Update: What just happened?!

Long-time readers here will appreciate seeing this update from a guest on Neptune and the Oak back in June 2014. So very happy for you, Veronica!

The Sacred Architecture of Here and Now

It’s been four years since I began this journey through the blog-o-sphere and about three since I’ve contributed anything to this space. I stopped posting in 2014 because I realized that my ego had grown too attached to the 365-Day Creativity Challenge I committed to. The challenge was a wonderful learning experience and since then I’ve grown so much as a writer, design professional, and person. Now, for some reason, it feels right to come back.

The year is ending with a bang:

  • One month ago I moved to Costa Rica.
  • Five days after moving to Costa Rica I met an integral designer on a bus who needed an architect for a climate park project with the University of Peace and in less than a week I had the job I was born for.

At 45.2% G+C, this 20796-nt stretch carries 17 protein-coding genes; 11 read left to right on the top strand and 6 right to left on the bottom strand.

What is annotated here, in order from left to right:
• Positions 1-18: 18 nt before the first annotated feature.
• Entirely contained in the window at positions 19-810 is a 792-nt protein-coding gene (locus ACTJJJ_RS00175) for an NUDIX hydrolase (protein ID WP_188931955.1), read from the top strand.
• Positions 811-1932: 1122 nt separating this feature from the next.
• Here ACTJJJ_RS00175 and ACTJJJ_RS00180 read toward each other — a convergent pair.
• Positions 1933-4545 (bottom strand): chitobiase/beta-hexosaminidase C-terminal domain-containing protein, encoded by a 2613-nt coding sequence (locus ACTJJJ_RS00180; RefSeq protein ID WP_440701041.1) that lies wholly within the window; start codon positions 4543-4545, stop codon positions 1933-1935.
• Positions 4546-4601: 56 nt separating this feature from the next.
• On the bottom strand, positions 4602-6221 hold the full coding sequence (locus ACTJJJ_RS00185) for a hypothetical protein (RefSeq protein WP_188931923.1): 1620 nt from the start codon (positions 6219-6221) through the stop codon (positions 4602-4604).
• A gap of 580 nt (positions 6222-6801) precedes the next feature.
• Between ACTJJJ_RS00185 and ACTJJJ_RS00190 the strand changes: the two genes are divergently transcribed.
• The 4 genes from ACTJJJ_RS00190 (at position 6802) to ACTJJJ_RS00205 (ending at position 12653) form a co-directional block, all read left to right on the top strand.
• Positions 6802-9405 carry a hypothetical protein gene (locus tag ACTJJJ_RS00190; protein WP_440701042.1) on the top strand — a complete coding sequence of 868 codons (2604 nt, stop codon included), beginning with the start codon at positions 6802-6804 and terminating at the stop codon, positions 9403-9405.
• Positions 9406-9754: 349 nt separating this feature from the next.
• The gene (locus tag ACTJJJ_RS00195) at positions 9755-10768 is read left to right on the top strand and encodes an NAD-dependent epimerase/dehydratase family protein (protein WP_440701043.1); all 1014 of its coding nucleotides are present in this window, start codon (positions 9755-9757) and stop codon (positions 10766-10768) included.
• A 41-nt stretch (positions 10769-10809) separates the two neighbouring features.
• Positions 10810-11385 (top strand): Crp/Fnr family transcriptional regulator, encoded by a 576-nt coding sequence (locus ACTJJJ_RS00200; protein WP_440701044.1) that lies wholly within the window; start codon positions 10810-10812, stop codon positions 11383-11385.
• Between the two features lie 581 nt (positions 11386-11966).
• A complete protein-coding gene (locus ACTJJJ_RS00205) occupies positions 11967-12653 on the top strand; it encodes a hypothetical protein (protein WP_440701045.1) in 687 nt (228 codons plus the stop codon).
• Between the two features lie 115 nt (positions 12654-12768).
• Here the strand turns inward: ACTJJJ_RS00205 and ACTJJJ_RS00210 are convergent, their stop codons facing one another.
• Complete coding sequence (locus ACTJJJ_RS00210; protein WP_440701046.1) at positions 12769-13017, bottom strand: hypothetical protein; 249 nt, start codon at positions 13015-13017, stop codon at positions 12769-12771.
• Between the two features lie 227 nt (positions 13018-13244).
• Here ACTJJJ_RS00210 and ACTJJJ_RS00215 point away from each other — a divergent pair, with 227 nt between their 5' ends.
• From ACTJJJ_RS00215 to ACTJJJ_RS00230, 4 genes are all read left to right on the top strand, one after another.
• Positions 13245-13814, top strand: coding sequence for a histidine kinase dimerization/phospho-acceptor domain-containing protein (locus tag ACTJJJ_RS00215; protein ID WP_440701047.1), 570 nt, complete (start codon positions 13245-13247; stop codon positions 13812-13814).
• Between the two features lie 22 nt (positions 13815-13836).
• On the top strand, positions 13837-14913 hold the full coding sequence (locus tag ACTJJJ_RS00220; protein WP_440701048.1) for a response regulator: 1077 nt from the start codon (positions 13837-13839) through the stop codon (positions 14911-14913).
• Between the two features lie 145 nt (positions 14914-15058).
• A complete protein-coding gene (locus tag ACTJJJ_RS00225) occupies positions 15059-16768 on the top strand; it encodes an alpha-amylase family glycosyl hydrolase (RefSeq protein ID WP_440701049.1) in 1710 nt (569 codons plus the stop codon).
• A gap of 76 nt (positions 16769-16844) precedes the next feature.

• Saturn moved into Capricorn a week ago, initiating me into my first Saturn return.
  • Last Friday…

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Sunday Surfing: Space Out Edition 21/08/16

 

Launched in 1993, the DEFCON Hackers Conference has grown to be a significant meet-up place for thousands of cyber wizards, a.k.a. people who are naturally really good at thinking and thus, creating,  in code. The Wikipedia link alone with its summary of happenings makes an (astro) blogger think it deserves its own post – intriguing!, says this humble key pecker whose entire tiny site is in dire need of renovation – but let’s stay timely…